O LORD, our Lord…” He employs two names for God. In the first instance the name is Jehovah, the holiest and most sacred of all the divine appellations. This was the name which the ancient Jews refused to pronounce. Refusing to insert vowel points for this name, the pronunciation was prohibited. When the scribe read aloud from the Scriptures he pronounced the lesser name for “Lord”, adonai, when he came to this name “Jehovah”. Here in this text the two names are employed. David declares that Jehovah is his Lord. He submits himself and he acknowledges God’s ownership over him.

Having confessed this personal relationship David proceeds to exclaim, “how excellent is thy name in all the earth.” God’s very name is to be revered. A worthy study is the contemplation of the names of God. They teach us ever so much about His character and attributes. At the head of the list is Jehovah and its variants (Jehovah Shalom meaning The Lord Send Peace, Jehovah Tsidkenu meaning The Lord Our Righteousness, Jehovah Shammah meaning The Lord is There, Jehovah Jireh meaning The Lord will Provide, etc…).

This name is established above the heavens. This takes us beyond the galaxies and constellations to the throne of God. This is the location where the angels constantly cry “Holy Holy Holy…”. In the highest place of all, in the sacred halls of eternity, there is no name to compared to that which belongs to the inimitable and incomparable God. Let us declare his glory here on earth!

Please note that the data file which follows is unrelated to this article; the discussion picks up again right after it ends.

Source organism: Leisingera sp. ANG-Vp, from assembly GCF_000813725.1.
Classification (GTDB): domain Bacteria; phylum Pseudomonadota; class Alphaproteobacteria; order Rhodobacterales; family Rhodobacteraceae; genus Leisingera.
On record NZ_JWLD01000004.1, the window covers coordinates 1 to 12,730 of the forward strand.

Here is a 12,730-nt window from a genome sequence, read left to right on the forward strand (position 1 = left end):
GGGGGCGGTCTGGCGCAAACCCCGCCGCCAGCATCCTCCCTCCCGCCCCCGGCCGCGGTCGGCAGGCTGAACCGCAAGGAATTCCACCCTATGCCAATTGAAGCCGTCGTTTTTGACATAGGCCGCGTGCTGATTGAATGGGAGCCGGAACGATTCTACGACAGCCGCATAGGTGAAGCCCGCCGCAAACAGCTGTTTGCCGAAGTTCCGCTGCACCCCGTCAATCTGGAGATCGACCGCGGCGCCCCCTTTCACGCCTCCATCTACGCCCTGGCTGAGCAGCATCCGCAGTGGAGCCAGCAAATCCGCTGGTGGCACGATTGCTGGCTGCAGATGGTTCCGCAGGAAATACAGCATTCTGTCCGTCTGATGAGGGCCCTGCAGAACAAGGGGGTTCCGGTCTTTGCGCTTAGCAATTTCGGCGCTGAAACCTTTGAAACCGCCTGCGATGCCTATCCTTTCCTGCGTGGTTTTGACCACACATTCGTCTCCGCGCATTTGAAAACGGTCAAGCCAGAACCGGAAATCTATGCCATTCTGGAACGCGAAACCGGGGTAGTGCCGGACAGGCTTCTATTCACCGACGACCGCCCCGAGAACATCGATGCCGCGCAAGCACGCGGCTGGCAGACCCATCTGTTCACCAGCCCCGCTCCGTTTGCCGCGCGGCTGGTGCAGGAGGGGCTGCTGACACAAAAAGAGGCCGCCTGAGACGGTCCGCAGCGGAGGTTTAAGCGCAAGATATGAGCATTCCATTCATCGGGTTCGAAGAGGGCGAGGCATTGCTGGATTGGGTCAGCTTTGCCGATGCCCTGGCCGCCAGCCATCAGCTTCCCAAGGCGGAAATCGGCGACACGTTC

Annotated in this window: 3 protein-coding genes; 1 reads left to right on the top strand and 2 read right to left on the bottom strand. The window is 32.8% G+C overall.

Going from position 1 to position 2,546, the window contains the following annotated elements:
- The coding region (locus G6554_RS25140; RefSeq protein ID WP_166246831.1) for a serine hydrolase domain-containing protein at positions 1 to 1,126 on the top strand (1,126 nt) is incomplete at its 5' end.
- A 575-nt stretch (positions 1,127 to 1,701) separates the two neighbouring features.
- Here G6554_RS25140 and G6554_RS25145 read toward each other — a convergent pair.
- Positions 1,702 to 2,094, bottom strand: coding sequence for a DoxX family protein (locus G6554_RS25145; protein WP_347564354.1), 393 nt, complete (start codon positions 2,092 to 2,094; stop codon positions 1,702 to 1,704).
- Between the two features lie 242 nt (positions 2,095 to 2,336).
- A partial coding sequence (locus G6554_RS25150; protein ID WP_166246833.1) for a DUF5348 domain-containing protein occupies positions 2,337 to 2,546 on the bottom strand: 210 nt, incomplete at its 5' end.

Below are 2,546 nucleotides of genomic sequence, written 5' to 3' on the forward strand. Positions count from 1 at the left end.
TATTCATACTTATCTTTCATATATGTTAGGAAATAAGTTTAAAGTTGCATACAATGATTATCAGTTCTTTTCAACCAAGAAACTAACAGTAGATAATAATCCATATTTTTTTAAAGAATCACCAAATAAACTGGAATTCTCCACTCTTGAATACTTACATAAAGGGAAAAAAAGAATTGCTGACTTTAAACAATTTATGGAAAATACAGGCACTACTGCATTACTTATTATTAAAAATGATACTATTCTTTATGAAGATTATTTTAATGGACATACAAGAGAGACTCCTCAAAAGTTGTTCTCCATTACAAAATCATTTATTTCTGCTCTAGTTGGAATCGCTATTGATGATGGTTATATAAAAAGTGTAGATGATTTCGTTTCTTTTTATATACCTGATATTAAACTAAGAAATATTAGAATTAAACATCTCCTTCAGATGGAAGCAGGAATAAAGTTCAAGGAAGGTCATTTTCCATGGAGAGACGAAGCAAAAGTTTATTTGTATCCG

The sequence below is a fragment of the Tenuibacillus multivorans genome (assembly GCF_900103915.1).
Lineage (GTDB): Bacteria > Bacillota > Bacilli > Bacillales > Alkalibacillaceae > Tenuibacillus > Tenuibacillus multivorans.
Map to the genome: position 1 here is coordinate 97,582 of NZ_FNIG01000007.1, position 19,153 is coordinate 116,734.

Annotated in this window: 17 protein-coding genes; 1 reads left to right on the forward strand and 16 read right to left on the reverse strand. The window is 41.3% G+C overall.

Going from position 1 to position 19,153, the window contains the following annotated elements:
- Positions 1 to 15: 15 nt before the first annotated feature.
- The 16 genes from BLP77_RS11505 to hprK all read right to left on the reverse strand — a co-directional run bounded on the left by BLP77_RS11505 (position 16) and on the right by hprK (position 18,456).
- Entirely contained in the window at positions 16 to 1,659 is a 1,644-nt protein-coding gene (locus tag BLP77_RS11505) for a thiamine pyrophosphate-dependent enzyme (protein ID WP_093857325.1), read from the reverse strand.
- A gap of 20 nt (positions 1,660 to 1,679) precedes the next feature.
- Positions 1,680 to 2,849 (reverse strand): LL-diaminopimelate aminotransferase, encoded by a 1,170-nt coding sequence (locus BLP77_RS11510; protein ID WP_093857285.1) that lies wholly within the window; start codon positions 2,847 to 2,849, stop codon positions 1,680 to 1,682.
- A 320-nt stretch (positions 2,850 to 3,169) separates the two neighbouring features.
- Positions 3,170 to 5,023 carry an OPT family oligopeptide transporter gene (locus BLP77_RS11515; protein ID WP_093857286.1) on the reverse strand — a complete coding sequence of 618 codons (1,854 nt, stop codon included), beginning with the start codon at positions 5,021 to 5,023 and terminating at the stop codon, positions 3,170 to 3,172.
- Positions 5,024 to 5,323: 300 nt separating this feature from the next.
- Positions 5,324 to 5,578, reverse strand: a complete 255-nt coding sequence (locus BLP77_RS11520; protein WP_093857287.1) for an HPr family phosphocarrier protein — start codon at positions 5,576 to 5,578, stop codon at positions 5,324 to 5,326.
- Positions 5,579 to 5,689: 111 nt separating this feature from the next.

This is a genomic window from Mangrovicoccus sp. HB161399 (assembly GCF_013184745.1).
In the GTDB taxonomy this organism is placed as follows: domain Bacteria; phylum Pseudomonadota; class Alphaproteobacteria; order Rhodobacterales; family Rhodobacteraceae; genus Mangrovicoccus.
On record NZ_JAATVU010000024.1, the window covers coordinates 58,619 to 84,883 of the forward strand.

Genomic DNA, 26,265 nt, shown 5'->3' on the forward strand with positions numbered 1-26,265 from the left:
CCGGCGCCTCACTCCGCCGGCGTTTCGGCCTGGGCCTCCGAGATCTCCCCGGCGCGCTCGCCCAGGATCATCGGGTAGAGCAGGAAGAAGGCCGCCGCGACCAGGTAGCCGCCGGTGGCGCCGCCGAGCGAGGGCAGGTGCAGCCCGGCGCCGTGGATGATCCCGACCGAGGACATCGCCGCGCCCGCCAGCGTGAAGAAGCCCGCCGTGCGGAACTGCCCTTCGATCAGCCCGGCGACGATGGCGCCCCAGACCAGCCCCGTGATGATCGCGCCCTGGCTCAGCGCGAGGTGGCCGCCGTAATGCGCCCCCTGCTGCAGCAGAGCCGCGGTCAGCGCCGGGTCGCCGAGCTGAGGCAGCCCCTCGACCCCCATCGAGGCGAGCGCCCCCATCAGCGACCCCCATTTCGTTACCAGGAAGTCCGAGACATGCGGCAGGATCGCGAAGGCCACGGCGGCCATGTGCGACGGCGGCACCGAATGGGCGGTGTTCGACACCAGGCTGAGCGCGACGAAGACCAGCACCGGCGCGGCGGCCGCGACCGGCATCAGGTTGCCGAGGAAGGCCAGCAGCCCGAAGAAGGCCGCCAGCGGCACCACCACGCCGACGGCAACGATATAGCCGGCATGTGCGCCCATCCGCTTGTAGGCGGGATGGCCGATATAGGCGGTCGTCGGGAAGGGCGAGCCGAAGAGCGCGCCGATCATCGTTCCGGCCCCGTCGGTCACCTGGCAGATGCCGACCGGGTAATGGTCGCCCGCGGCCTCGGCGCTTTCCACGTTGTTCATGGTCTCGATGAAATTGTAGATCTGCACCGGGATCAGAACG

2: THE EDUCATION THROUGH THE GLORY OF GOD

Out of the mouth of babes and sucklings hast thou ordained strength because of thine enemies, that thou mightest still the enemy and the avenger.

The Psalmist now moves from heavenly bliss to earthlings as he describes the humbling method that God uses to reveal His glory here on earth, by the mouth of babes and sucklings. On one level the babes symbolise the weak and the foolish things that God raises up to promote His will in the world. The shepherd who became King, the fishermen who became apostles and persecutor who became the missionary among the Gentiles.

Literally, however, these words were fulfilled when the Lord was walking and teaching in the temple in the days prior to His crucifixion. As He cast the money changers out of the temple the children sang His praises in the precincts of the temple to the disgust of the Pharisees In response the Saviour recited these very words from Psalm 8 (Matthew 21:15-16). Throughout His ministry the Saviour taught truth using the example of children. He rebuked the disciples for driving the mothers away and He showed them that one must become as a little child to enter the Kingdom of Heaven.